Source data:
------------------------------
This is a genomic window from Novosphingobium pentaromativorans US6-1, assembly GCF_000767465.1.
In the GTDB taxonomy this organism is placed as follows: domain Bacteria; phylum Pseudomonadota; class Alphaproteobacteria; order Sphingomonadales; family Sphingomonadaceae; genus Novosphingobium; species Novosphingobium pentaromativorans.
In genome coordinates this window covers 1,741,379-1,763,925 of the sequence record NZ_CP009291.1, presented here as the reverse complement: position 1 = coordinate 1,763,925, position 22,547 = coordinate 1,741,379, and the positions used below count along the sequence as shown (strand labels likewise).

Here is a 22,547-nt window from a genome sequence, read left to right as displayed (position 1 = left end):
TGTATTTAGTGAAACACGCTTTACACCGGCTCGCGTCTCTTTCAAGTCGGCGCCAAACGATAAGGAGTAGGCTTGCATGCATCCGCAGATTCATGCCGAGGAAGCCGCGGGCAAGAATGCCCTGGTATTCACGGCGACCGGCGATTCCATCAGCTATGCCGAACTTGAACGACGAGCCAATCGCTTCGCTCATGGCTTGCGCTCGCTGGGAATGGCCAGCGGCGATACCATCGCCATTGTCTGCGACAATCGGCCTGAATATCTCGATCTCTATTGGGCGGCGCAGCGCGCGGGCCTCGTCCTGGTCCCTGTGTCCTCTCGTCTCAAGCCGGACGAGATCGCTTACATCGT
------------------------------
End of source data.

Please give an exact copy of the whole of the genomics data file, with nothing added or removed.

This is a genomic window from Novosphingobium pentaromativorans US6-1, assembly GCF_000767465.1.
In the GTDB taxonomy this organism is placed as follows: domain Bacteria; phylum Pseudomonadota; class Alphaproteobacteria; order Sphingomonadales; family Sphingomonadaceae; genus Novosphingobium; species Novosphingobium pentaromativorans.
In genome coordinates this window covers 1,741,379-1,763,925 of the sequence record NZ_CP009291.1, presented here as the reverse complement: position 1 = coordinate 1,763,925, position 22,547 = coordinate 1,741,379, and the positions used below count along the sequence as shown (strand labels likewise).

Here is a 22,547-nt window from a genome sequence, read left to right as displayed (position 1 = left end):
TGTATTTAGTGAAACACGCTTTACACCGGCTCGCGTCTCTTTCAAGTCGGCGCCAAACGATAAGGAGTAGGCTTGCATGCATCCGCAGATTCATGCCGAGGAAGCCGCGGGCAAGAATGCCCTGGTATTCACGGCGACCGGCGATTCCATCAGCTATGCCGAACTTGAACGACGAGCCAATCGCTTCGCTCATGGCTTGCGCTCGCTGGGAATGGCCAGCGGCGATACCATCGCCATTGTCTGCGACAATCGGCCTGAATATCTCGATCTCTATTGGGCGGCGCAGCGCGCGGGCCTCGTCCTGGTCCCTGTGTCCTCTCGTCTCAAGCCGGACGAGATCGCTTACATCGT